Radiotherapy Treatments for Head and Neck Cancer Update [Internet]

Rockville (MD): Agency for Healthcare Research and Quality (US); 2014 Dec. Report No.: 15-EHC001-EF.


Objectives: This report is an update of a Comparative Effectiveness Review (CER) published in final form in May 2010 on the benefits and harms of radiotherapy (RT) to treat patients with head and neck cancer (CER No. 20). RT modalities included two-dimensional RT (2DRT), three-dimensional conformal RT (3DCRT), intensity-modulated RT (IMRT), and proton-beam RT (PBT).

In this CER update we included 3DCRT, IMRT, PBT, and stereotactic body RT (SBRT). We used the same Key Questions as for CER No. 20, asking whether any of these modalities is more effective than the others (1) in reducing normal tissue toxicity and adverse events, and improving quality of life (QOL); (2) in improving local tumor control, time to disease progression, and survival; or (3) when used in certain anatomic locations or patient subpopulations; and, finally, whether (4) there is more variation in patient outcomes with any modality secondary to user experience, treatment planning, or target volumes.

The main finding of CER No. 20 was that late xerostomia was reduced and QOL domains related to xerostomia were improved in patients treated with IMRT compared with those who received either 3DCRT or 2DRT. Evidence was insufficient to draw conclusions on survival or tumor control, adverse events other than late xerostomia (e.g., mucositis, dysphagia, skin toxicities, or osteoradionecrosis of the jaw), whether patient and tumor characteristics affected relative outcomes, or whether physician experience and treatment characteristics affected relative clinical outcomes such as survival or treatment-associated adverse events.

Data sources: A medical librarian searched MEDLINE®, Embase®, and the Cochrane Controlled Trials Registry for English-language articles. The overall search was performed for a period dating 12 months before the final literature search in CER No. 20 (September 28, 2009) through April 2013. For SBRT, the literature was searched for the period January 1, 1990, through April 2013. The search was updated May 1, 2014. A search of the gray literature included clinical trial registries and information from manufacturers if available.

Review methods: We sought only comparative studies that reported clinical outcomes and QOL among our populations of interest. In preparing CER No. 20, we found noncomparative studies to be uninformative due to substantial heterogeneity in methods and populations, so we excluded them from the update. Data were abstracted for each Key Question by one reviewer, with independent data verification. The study limitations of randomized controlled trials (RCTs) and other comparative studies were assessed using the U.S. Preventive Services Task Force (USPSTF) criteria. The strength of the body of evidence for specific outcomes was assessed according to the latest guidance in the Agency for Healthcare Research and Quality “Methods Guide for Effectiveness and Comparative Effectiveness Reviews.”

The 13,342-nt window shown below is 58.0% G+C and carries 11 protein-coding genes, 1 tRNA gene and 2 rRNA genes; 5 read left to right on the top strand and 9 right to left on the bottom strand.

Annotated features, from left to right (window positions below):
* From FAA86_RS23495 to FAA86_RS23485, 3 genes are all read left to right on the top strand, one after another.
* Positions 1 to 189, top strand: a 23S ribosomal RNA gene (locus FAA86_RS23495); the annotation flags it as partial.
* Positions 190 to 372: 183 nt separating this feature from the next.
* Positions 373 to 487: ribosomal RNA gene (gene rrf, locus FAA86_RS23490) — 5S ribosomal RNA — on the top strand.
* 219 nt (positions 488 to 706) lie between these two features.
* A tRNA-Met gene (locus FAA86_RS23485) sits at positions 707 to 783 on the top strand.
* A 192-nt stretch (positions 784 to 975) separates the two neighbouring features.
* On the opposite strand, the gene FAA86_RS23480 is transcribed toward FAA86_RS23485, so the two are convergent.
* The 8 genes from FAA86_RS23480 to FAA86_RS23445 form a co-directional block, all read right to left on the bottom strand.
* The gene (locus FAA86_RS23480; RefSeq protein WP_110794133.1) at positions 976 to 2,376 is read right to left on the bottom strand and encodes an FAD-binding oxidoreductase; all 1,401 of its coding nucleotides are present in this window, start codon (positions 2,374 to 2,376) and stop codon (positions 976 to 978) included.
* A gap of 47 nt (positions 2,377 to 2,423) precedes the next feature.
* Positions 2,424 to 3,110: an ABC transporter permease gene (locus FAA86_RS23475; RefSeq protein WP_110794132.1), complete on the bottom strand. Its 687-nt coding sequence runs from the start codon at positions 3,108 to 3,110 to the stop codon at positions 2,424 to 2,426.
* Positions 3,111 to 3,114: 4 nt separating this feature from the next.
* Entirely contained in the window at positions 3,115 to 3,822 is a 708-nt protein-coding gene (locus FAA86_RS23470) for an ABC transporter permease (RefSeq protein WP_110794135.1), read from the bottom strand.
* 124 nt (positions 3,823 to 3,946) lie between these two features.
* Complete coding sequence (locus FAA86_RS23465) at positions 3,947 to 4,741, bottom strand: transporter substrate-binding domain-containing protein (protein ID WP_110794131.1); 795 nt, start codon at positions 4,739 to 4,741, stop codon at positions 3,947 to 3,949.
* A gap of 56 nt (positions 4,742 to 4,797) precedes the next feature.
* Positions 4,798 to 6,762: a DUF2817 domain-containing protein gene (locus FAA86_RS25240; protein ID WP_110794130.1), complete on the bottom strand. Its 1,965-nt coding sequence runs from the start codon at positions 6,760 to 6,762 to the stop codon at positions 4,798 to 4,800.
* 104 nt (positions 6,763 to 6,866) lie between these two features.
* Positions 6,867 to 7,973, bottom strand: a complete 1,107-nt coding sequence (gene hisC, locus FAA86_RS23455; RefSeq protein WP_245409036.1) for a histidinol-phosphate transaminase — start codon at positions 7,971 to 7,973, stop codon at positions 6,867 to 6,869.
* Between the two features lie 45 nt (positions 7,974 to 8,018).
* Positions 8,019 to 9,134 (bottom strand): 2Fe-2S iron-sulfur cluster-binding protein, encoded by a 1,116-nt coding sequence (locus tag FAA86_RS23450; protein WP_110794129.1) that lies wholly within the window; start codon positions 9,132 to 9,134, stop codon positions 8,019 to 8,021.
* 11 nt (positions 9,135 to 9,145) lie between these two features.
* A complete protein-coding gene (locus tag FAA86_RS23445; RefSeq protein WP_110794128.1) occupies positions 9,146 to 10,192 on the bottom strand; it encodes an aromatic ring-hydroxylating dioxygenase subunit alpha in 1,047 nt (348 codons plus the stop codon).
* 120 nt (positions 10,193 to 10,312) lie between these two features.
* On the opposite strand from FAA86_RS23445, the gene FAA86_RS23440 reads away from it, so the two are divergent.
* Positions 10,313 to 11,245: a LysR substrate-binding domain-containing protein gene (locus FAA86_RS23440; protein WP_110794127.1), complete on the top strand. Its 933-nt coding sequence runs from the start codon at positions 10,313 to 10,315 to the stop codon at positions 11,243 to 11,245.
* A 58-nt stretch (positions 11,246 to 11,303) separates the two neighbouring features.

Results: In two searches, we identified 7,130 unique titles and screened 284 in full text. Of the latter, 14 unique studies (N=1,781) in 15 reports met the inclusion criteria, including one RCT (N=60). In the updated search, we identified a second citation to an RCT. However, the latter included the same patients as the previously identified RCT. Therefore, it was not double-counted in the total number of patients; however, because it reported additional, different outcomes, it was reviewed. In 13 unique studies (14 reports, including the RCT), 3DCRT and IMRT were compared. One study compared 3DCRT and SBRT; none compared IMRT and SBRT. As in CER No. 20, no evidence was identified on PBT. Key outcomes of therapy included overall survival, local control, adverse effects, and QOL. According to USPSTF criteria, the RCT was deemed fair quality, whereas the other 13 studies were graded as poor quality.

Conclusions: New evidence on the comparative effectiveness of RT modalities for head and neck cancer is limited and heterogeneous for each comparison of 3DCRT versus IMRT or SBRT. We did not identify any evidence for PBT. New moderate-strength evidence enhances the CER No. 20 finding of reduced late xerostomia with IMRT compared with 3DCRT, with no relative change in other conclusions on adverse events or QOL. New evidence was insufficient to draw conclusions about the relative effects of IMRT and 3DCRT on overall survival or locoregional tumor control. New evidence is insufficient to draw conclusions on the comparative effectiveness of 3DCRT or IMRT versus SBRT or PBT.

Publication types

  • Review

Grants and funding

Prepared for: Agency for Healthcare Research and Quality, U.S. Department of Health and Human Services, Contract No. 290-2007-10058, Prepared by: Blue Cross and Blue Shield Association, Evidence-based Practice Center, Chicago, IL